Recently, a column published on NST Online by Johan Ishak touched on the roles and duties of Malaysian citizens and their hand in making our society a responsible or irresponsible one
In the column, Johan addresses two kinds of Malaysians: the ones who won't vote and the ones who want everything for free
Johan, CEO of Media Prima Television Networks, cites an experience he had at the Gegaria festival at Setia Alam Convention Centre, where he saw an event organised by the Election Commission of Malaysia (SPR) to encourage citizens to be responsible by registering to vote.
There was a queue of people in front of the SPR truck, which made Johan think of it as a positive sign. However, there were some, who simply walked past by.
Out of curiosity, he asked them as to why weren't they queuing up to register as a voter, to which he received the kind of replies that would be deemed irresponsible. "Replies", Johan says, "that warrant the negative generalisation about our society."
While these people have concerns over various governmental matters, they carry an irresponsible attitude towards voting
And this attitude against practising something that can hold the government accountable is not limited to one section but is, sadly, apparent across all walks of life, be it the different age groups, ethnic groups or any other basic demographics.
On one hand, we have people who have turned 21 but have not registered as voters because they don't feel it is important to do so and consider it a waste of time. Or simply possesses the "I do not have the time" type of attitude.
And on the other, there are those who have registered but could not be bothered to vote because of the same reasons and we also have people who have conveniently booked their time that clashes with the elections for overseas leisure holidays.
They do have concerns over matters such as taxes, the education system, health matters, public transportation issues, cost of living, income disparity, ethnic tensions, crime rates, public service quality, religion and many more.
These are the matters that are important and require government intervention, but somehow they fail to understand how it is virtually impossible if we do no participate.
At which point, Johan, as if almost exasperated, asks:
"How on earth are we, the good citizens of the country, going to exercise our rights on these matters other than via the power of our votes?
"Are we going to continue barking on the social media platforms or march down the roads all dressed in one colour be it yellow or red?
"Are we going to continue embracing this irresponsible attitude and let our children follow our habit, our bad habit of being irresponsible voters, especially when the 14th General Election is just around the corner?"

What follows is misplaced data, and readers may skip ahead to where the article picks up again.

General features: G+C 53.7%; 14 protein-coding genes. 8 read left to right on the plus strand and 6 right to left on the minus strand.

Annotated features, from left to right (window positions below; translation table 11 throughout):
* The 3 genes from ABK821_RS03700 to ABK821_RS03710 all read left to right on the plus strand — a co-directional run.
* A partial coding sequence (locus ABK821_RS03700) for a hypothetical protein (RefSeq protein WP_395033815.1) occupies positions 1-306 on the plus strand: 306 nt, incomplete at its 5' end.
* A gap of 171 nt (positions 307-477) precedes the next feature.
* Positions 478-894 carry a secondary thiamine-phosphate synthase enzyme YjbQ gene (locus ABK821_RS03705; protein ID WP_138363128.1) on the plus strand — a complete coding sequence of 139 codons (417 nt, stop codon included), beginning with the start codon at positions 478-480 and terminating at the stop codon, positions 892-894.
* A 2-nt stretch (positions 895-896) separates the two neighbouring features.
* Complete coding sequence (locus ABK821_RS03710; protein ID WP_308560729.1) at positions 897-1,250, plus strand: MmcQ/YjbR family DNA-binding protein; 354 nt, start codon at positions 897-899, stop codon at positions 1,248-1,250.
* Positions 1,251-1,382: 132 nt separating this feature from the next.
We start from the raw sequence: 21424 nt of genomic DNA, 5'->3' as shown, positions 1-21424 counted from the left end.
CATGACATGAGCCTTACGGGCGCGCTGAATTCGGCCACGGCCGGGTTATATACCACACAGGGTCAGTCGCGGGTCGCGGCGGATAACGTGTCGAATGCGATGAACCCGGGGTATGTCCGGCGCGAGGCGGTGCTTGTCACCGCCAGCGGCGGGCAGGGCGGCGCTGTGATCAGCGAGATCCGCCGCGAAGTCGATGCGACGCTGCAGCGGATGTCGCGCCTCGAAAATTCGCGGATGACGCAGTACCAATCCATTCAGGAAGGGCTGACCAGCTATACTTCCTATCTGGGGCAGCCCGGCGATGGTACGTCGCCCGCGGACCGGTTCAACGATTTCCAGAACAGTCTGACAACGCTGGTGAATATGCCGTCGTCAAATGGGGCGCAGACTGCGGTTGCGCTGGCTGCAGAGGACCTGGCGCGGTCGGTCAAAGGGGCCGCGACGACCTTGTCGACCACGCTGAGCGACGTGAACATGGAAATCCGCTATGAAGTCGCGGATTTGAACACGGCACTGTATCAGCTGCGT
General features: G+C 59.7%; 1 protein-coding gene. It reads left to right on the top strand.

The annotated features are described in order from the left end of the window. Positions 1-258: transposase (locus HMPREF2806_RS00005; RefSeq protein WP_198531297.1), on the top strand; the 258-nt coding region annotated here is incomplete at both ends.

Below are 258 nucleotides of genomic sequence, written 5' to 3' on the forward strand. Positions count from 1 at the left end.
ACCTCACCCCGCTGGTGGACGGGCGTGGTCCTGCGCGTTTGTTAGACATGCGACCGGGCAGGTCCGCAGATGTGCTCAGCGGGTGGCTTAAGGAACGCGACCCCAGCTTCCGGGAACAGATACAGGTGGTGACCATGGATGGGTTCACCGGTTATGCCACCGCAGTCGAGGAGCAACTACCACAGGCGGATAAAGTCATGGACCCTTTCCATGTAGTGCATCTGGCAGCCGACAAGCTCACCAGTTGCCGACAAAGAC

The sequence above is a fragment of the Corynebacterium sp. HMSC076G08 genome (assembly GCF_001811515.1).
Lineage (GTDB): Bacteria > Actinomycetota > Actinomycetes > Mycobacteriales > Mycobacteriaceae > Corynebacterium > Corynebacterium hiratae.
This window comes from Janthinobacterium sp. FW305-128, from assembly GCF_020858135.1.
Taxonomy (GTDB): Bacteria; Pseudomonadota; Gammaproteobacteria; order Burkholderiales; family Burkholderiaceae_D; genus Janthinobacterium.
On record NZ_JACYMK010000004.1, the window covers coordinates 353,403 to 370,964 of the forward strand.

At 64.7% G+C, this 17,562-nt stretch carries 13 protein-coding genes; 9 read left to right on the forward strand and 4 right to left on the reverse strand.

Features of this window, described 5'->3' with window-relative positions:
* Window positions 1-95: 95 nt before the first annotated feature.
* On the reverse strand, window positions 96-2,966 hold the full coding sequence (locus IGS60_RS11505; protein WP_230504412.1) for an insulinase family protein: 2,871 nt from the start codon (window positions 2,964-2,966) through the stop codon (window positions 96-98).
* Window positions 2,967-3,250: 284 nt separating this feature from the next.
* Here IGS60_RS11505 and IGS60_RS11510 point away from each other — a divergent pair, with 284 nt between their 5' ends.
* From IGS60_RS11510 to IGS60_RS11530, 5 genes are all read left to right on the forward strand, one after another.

The second kind of Malaysian: those who want everything for free. Johan gives an example of a friend who has a long list of complaints.
Complaints such as, but not limited to, the reason why there are numerous advertisements on our national TV channels, why do we need to pay tolls, why do we need to contribute via the PIBG if education is free, why parking is not free, how hospitals are expensive, and so on.
Johan argues that we are not a socialist society, that we are a moderate capitalist country where we believe in working hard and honestly to rightfully earn an income.
He adds that our economy is the exchange of supply and demand, that it's not made of handouts. But if we keep treating other people's generosity as our right to consume for free we will literally become a society of thieves.
In response to the friend's various complaints, Johan picks the need for advertisements on our national TV channels to make a point
The programmes you watch on the Free-to-Air Television (FTA TV) channel such as TV3, are free. You do not have to pay a single Sen.
"Now imagine, how on Earth will TV3 pay the salaries of their workforce?" he asks.
"Those engineers, those cameramen, the TV hosts, the journalists and many more, are also entitled to earn income in this moderate capitalist country like all of you. They too have the rights as the citizens of the country.
"There are also other costs such as telecommunication services, commissioning production houses, rental expenses and other expenditure requirements of a TV station. How do the TV stations pay for these if they stop showing the ads?"
Basically, not only we want things for free, we don't hesitate for a second before consuming pirated products such as downloading or streaming content from the pirate sites, which is a criminal offence
To sum up Johan's column, these factors coupled with our "careless" attitude are good examples of bad habits that can be easily generalised as our society's shortfall when it comes to our responsibility as Malaysians.
What do you think? Are we an irresponsible society?
You share your thoughts on the issue with us by commenting below.